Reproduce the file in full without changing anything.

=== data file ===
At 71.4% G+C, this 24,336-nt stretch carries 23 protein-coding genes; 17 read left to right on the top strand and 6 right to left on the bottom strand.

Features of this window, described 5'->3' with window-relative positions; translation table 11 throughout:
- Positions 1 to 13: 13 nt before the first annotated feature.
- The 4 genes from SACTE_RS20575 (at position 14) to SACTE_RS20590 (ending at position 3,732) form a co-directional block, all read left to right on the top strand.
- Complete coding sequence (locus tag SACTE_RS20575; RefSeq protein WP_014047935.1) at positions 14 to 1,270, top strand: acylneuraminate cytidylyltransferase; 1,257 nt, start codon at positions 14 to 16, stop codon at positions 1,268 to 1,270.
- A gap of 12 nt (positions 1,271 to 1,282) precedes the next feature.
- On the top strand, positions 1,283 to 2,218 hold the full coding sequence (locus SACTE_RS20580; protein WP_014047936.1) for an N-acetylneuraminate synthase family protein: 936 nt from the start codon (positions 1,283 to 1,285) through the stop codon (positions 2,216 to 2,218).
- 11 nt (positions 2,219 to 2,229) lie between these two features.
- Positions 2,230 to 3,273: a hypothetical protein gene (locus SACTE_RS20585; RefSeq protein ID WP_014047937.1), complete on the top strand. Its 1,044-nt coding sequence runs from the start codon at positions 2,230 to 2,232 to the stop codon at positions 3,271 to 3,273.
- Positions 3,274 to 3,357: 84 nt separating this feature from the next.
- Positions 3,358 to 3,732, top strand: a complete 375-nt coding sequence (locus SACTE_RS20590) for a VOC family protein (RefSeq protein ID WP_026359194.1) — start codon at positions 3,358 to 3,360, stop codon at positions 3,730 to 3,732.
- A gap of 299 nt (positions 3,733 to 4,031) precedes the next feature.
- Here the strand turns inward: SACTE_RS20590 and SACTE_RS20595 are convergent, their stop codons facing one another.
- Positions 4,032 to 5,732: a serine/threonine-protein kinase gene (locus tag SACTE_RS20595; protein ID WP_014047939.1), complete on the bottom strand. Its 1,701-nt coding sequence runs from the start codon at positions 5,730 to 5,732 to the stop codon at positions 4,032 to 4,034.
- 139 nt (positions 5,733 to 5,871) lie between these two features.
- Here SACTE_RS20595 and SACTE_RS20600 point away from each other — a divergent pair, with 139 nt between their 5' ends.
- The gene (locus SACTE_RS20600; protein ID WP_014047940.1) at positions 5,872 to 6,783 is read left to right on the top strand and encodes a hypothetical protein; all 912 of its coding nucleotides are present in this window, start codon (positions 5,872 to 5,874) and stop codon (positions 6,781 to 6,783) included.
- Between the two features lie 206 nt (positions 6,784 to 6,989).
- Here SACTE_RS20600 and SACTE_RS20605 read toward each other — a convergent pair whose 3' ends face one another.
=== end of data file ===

At 71.4% G+C, this 24,336-nt stretch carries 23 protein-coding genes; 17 read left to right on the top strand and 6 right to left on the bottom strand.

Features of this window, described 5'->3' with window-relative positions; translation table 11 throughout:
- Positions 1 to 13: 13 nt before the first annotated feature.
- The 4 genes from SACTE_RS20575 (at position 14) to SACTE_RS20590 (ending at position 3,732) form a co-directional block, all read left to right on the top strand.
- Complete coding sequence (locus tag SACTE_RS20575; RefSeq protein WP_014047935.1) at positions 14 to 1,270, top strand: acylneuraminate cytidylyltransferase; 1,257 nt, start codon at positions 14 to 16, stop codon at positions 1,268 to 1,270.
- A gap of 12 nt (positions 1,271 to 1,282) precedes the next feature.
- On the top strand, positions 1,283 to 2,218 hold the full coding sequence (locus SACTE_RS20580; protein WP_014047936.1) for an N-acetylneuraminate synthase family protein: 936 nt from the start codon (positions 1,283 to 1,285) through the stop codon (positions 2,216 to 2,218).
- 11 nt (positions 2,219 to 2,229) lie between these two features.
- Positions 2,230 to 3,273: a hypothetical protein gene (locus SACTE_RS20585; RefSeq protein ID WP_014047937.1), complete on the top strand. Its 1,044-nt coding sequence runs from the start codon at positions 2,230 to 2,232 to the stop codon at positions 3,271 to 3,273.
- Positions 3,274 to 3,357: 84 nt separating this feature from the next.
- Positions 3,358 to 3,732, top strand: a complete 375-nt coding sequence (locus SACTE_RS20590) for a VOC family protein (RefSeq protein ID WP_026359194.1) — start codon at positions 3,358 to 3,360, stop codon at positions 3,730 to 3,732.
- A gap of 299 nt (positions 3,733 to 4,031) precedes the next feature.
- Here the strand turns inward: SACTE_RS20590 and SACTE_RS20595 are convergent, their stop codons facing one another.
- Positions 4,032 to 5,732: a serine/threonine-protein kinase gene (locus tag SACTE_RS20595; protein ID WP_014047939.1), complete on the bottom strand. Its 1,701-nt coding sequence runs from the start codon at positions 5,730 to 5,732 to the stop codon at positions 4,032 to 4,034.
- 139 nt (positions 5,733 to 5,871) lie between these two features.
- Here SACTE_RS20595 and SACTE_RS20600 point away from each other — a divergent pair, with 139 nt between their 5' ends.
- The gene (locus SACTE_RS20600; protein ID WP_014047940.1) at positions 5,872 to 6,783 is read left to right on the top strand and encodes a hypothetical protein; all 912 of its coding nucleotides are present in this window, start codon (positions 5,872 to 5,874) and stop codon (positions 6,781 to 6,783) included.
- Between the two features lie 206 nt (positions 6,784 to 6,989).
- Here SACTE_RS20600 and SACTE_RS20605 read toward each other — a convergent pair whose 3' ends face one another.